Personally I made the whole thing open content just because I wanted too.
When you are done, copy the text of the open game license and alter Section 15 to be
Open Game License v 1.0a Copyright 2000, Wizards of the Coast, Inc.plus whatever the section 15 the SRD has and then YOUR copyright notice. Like this from Blackmarsh
15. COPYRIGHT NOTICEA comment about Trademarks.
Open Game License v 1.0a Copyright 2000, Wizards of the Coast, Inc.
System Reference Document Copyright 2000-2003, Wizards of the Coast, Inc.; Authors Jonathan Tweet, Monte Cook, Skip Williams, Rich Baker, Andy Collins, David Noonan, Rich Redman, Bruce R. Cordell, John D. Rateliff, Thomas Reid, James Wyatt, based on original material by E. Gary Gygax and Dave Arneson.
Blackmarsh, Copyright 2011, Robert Conley
Note that if any of the following is an issue for something you are doing this the point where you need to start getting legal advice. The above is about making thing clear and easy for people to reuse other people's work without having to get lawyers involved. The below is where a lawyer comes in handy.
Trademarks are graphics and text that identify a product or business. Like copyrights they can be registered or unregistered. The White Star Logo and trademark license that the debate over on Tenkar was centered are unregistered.
Understand the law frowns on businesses pretending to be other business or trying to confuse consumers whether product is really brand X. So registered or unregistered the law protect a business right to have a distinctive mark and name for themselves and their products. What does registering a trademark get you? Namely the right to use for damages when your trademark. The best you can do with a unregistered trademark is sue to get somebody to STOP from infringing your mark.
In both cases you have to actively enforce your trademarks. The law grants powerful protection to a business' trademark but only if the business actively goes after violators. Let it slide and the law will assume you don't care and hence the violation.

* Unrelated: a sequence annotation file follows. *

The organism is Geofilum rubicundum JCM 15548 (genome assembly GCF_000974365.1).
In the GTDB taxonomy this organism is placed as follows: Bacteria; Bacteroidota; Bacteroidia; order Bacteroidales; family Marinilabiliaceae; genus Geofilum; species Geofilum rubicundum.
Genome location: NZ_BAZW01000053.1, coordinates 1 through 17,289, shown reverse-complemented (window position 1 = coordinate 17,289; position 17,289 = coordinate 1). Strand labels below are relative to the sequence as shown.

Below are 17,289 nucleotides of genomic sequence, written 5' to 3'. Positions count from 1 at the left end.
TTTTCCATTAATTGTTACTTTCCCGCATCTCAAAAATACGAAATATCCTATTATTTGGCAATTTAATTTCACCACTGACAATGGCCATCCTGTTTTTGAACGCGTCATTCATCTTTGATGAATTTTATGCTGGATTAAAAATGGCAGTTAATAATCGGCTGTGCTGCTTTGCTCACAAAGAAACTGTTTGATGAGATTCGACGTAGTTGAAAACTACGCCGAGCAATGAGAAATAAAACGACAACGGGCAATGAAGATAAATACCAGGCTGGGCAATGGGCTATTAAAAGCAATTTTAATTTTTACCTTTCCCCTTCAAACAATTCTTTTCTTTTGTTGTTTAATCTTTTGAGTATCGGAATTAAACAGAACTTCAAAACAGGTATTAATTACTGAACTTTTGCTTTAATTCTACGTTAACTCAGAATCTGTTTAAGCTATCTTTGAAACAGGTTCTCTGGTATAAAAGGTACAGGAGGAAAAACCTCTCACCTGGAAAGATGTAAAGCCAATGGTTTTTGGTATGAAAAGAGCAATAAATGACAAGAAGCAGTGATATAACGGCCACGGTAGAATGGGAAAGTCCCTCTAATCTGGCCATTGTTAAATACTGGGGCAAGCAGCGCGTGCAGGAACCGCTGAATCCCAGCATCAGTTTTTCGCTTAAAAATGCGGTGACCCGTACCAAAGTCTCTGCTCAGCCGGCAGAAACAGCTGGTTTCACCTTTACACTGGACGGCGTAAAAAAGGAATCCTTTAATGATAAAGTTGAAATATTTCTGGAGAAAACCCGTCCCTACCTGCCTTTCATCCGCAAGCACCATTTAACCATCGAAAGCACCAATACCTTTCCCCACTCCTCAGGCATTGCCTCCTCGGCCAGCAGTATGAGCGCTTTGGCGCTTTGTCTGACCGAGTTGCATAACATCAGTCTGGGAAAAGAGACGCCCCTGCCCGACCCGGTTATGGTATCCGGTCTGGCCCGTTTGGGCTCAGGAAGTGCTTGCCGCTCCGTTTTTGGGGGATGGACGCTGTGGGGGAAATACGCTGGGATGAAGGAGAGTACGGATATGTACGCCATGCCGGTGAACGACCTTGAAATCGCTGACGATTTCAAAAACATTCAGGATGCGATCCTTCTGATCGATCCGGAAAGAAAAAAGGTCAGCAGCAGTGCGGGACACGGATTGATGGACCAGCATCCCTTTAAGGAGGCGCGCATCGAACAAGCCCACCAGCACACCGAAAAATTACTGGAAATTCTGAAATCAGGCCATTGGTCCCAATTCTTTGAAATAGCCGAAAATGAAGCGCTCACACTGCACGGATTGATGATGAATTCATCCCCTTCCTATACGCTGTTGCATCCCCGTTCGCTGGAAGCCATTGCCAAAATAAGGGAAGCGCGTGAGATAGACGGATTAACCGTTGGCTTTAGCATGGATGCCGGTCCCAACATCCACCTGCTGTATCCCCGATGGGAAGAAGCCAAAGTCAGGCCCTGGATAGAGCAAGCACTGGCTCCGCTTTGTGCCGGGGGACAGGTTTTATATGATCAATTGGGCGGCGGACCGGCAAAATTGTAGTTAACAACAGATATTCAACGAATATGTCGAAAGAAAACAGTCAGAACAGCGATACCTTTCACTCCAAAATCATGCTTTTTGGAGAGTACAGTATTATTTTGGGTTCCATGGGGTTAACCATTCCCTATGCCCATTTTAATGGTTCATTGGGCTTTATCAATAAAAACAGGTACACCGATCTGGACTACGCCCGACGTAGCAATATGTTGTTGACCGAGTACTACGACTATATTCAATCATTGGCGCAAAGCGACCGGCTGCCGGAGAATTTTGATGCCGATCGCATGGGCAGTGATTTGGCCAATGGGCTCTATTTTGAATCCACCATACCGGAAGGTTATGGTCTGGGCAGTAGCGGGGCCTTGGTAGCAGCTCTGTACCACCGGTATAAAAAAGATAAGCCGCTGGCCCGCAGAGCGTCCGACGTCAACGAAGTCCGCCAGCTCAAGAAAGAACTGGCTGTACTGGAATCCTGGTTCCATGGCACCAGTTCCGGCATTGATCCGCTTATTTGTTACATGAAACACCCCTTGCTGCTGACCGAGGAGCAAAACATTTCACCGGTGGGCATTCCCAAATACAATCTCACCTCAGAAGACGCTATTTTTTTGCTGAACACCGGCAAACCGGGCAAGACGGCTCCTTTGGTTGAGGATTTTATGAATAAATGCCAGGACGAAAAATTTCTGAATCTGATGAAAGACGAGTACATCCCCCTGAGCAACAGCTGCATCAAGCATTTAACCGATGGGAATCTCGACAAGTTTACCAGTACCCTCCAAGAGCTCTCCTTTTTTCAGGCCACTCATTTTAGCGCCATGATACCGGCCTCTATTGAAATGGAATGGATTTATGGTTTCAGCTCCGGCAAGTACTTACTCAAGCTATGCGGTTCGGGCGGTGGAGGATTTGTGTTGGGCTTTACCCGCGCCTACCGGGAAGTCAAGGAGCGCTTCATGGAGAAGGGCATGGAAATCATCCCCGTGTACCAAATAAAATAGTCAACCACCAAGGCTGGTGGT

This is unlike copyright where inaction can only effect your ability to recover PAST damages. Once you decide enough is enough, from that point on the clock is ticking for damages by the violator. This is of course you have registered your copyright as the best you can do with an unregistered copyright it to get them to stop distributing your stuff.
Finally do you need to deal with the OGL? No there are ways under copyright law and precedent for third parties to create compatible works. But guess what! You should go to a lawyer for advice if that the route you take. And understand if that the route you take, you will need legal advice at every step to ensure your work doesn't stray across the line and cause you legal headache. In my opinion it sounds like a huge in the pass for what is in essence a hobby pastime.
Of course some people are just dicks and rely on the fact they have little or no money or assets. Or the fact that criminal copyright has a high minimum threshold before the US Attorney will consider a prosecution. Authors dealing with such assholes have my sympathy the only thing I can offer in the way of advice is for you or your lawyer to look at the DMCA as it has provisions that help smaller publisher deal with these jerks.